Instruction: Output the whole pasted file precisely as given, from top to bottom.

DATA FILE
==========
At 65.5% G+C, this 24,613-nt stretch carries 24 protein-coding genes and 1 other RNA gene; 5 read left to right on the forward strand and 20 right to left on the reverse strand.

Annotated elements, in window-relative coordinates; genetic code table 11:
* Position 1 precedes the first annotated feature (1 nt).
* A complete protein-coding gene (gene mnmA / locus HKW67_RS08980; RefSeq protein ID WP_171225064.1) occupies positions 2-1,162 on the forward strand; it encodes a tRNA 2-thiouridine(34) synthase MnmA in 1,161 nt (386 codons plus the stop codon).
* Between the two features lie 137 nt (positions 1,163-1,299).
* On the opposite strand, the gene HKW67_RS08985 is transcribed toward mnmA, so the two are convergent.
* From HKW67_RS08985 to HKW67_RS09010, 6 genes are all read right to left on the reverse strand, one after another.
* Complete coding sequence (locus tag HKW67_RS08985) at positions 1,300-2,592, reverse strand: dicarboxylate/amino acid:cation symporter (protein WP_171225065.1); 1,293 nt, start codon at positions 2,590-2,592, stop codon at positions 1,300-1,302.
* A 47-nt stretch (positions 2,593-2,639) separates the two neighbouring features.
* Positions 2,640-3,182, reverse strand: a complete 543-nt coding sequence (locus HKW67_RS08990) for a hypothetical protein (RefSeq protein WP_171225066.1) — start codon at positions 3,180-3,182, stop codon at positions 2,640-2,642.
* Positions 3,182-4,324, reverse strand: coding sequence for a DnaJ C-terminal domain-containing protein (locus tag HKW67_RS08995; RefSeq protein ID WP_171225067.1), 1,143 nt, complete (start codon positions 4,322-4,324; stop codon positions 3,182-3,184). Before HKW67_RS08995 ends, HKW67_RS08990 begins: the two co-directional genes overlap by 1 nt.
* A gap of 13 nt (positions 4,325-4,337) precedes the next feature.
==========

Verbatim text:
At 65.5% G+C, this 24,613-nt stretch carries 24 protein-coding genes and 1 other RNA gene; 5 read left to right on the forward strand and 20 right to left on the reverse strand.

Annotated elements, in window-relative coordinates; genetic code table 11:
* Position 1 precedes the first annotated feature (1 nt).
* A complete protein-coding gene (gene mnmA / locus HKW67_RS08980; RefSeq protein ID WP_171225064.1) occupies positions 2-1,162 on the forward strand; it encodes a tRNA 2-thiouridine(34) synthase MnmA in 1,161 nt (386 codons plus the stop codon).
* Between the two features lie 137 nt (positions 1,163-1,299).
* On the opposite strand, the gene HKW67_RS08985 is transcribed toward mnmA, so the two are convergent.
* From HKW67_RS08985 to HKW67_RS09010, 6 genes are all read right to left on the reverse strand, one after another.
* Complete coding sequence (locus tag HKW67_RS08985) at positions 1,300-2,592, reverse strand: dicarboxylate/amino acid:cation symporter (protein WP_171225065.1); 1,293 nt, start codon at positions 2,590-2,592, stop codon at positions 1,300-1,302.
* A 47-nt stretch (positions 2,593-2,639) separates the two neighbouring features.
* Positions 2,640-3,182, reverse strand: a complete 543-nt coding sequence (locus HKW67_RS08990) for a hypothetical protein (RefSeq protein WP_171225066.1) — start codon at positions 3,180-3,182, stop codon at positions 2,640-2,642.
* Positions 3,182-4,324, reverse strand: coding sequence for a DnaJ C-terminal domain-containing protein (locus tag HKW67_RS08995; RefSeq protein ID WP_171225067.1), 1,143 nt, complete (start codon positions 4,322-4,324; stop codon positions 3,182-3,184). Before HKW67_RS08995 ends, HKW67_RS08990 begins: the two co-directional genes overlap by 1 nt.
* A gap of 13 nt (positions 4,325-4,337) precedes the next feature.